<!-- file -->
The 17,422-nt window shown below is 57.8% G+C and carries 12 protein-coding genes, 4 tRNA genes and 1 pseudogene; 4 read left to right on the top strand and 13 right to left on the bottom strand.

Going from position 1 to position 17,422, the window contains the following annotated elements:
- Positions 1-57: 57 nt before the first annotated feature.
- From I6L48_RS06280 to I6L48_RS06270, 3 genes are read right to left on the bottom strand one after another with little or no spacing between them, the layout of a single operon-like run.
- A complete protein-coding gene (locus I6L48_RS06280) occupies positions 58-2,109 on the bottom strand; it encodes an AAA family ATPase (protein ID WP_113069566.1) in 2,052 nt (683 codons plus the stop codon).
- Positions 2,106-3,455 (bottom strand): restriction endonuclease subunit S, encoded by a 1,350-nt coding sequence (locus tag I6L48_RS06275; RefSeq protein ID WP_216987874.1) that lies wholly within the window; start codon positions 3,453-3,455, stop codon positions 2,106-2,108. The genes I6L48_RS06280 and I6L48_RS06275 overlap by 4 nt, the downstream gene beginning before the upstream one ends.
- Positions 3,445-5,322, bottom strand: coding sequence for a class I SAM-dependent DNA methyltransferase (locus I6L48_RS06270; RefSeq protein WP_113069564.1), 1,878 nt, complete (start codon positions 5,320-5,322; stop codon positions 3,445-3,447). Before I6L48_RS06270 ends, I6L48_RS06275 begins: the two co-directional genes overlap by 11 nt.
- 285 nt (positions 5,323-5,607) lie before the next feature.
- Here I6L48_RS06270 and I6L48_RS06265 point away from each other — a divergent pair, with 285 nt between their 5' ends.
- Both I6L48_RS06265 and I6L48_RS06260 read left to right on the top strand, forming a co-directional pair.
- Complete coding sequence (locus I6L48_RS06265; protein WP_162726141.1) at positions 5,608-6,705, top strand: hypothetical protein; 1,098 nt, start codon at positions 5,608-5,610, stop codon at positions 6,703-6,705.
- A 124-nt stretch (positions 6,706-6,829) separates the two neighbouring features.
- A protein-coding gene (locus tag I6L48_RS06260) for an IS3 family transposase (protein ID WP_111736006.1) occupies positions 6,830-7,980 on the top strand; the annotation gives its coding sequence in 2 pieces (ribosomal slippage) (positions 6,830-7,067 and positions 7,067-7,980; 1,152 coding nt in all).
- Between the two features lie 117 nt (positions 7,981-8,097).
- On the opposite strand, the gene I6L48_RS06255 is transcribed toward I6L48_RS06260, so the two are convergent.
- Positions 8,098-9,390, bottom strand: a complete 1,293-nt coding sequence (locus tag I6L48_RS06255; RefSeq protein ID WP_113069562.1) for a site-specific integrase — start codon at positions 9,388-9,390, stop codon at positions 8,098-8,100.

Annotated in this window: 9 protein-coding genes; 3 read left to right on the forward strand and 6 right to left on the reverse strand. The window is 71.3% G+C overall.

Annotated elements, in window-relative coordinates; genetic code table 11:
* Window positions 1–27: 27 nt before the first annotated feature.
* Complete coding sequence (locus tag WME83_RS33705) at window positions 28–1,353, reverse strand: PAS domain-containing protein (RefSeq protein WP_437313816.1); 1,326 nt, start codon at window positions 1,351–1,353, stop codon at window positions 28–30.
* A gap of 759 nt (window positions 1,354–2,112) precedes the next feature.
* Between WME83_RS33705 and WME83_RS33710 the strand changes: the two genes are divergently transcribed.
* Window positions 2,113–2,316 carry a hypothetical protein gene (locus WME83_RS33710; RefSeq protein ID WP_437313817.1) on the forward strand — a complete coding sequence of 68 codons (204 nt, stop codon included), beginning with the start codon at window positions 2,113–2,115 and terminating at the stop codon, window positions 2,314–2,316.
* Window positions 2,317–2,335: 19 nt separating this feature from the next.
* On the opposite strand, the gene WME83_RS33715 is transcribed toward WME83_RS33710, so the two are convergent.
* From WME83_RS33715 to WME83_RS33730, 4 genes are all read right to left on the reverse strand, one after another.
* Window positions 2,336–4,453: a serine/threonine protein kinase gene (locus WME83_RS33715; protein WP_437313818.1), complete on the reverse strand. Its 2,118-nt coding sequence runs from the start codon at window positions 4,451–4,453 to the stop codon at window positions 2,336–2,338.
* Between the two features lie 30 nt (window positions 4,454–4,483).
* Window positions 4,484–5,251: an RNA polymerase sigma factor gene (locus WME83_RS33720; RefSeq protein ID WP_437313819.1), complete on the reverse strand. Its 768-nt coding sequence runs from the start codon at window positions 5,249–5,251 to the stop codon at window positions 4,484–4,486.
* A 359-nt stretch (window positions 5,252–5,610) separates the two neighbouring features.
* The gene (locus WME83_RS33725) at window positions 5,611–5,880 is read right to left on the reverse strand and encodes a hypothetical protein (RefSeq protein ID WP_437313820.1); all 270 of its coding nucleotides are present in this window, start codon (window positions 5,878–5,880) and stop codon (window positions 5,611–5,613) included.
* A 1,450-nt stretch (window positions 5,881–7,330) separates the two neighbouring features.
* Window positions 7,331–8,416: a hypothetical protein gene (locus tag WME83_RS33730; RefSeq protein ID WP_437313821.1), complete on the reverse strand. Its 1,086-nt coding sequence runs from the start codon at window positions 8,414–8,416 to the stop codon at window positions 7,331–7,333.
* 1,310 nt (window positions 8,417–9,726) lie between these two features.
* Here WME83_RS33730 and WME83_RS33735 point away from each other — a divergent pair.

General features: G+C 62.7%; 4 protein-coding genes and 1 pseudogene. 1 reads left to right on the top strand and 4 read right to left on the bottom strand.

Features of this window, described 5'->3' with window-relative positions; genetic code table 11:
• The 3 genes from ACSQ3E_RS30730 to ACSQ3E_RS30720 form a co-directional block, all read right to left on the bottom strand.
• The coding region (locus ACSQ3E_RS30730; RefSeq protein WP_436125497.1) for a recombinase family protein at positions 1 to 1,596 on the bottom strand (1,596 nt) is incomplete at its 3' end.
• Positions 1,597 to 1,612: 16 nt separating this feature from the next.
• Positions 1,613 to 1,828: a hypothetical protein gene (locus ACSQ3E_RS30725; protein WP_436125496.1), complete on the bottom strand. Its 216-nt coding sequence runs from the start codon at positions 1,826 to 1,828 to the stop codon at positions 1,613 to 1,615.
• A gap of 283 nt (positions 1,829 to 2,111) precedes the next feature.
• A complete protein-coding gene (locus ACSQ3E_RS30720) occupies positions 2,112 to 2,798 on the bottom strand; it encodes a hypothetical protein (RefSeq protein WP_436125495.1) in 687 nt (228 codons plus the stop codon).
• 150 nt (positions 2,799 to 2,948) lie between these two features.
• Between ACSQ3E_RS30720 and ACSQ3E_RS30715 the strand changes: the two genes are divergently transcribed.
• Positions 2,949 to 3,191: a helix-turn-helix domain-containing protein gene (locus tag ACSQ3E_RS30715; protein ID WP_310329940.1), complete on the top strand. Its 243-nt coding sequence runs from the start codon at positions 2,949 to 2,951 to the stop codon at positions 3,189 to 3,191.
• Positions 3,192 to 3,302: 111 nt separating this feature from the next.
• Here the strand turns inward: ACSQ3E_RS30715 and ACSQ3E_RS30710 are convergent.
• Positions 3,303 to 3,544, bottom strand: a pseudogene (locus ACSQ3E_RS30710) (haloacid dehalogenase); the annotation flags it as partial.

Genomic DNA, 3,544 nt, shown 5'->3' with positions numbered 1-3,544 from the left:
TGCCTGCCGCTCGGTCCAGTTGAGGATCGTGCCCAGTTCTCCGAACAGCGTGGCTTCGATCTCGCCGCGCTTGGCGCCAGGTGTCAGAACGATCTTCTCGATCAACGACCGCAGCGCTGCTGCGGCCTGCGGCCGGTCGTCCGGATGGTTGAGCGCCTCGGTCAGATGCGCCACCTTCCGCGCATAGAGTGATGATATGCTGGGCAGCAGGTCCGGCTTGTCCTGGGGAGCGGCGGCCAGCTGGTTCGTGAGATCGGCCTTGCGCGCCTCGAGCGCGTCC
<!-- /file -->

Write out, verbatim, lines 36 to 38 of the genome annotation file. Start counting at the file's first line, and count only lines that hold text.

General features: G+C 62.7%; 4 protein-coding genes and 1 pseudogene. 1 reads left to right on the top strand and 4 read right to left on the bottom strand.

Features of this window, described 5'->3' with window-relative positions; genetic code table 11:
• The 3 genes from ACSQ3E_RS30730 to ACSQ3E_RS30720 form a co-directional block, all read right to left on the bottom strand.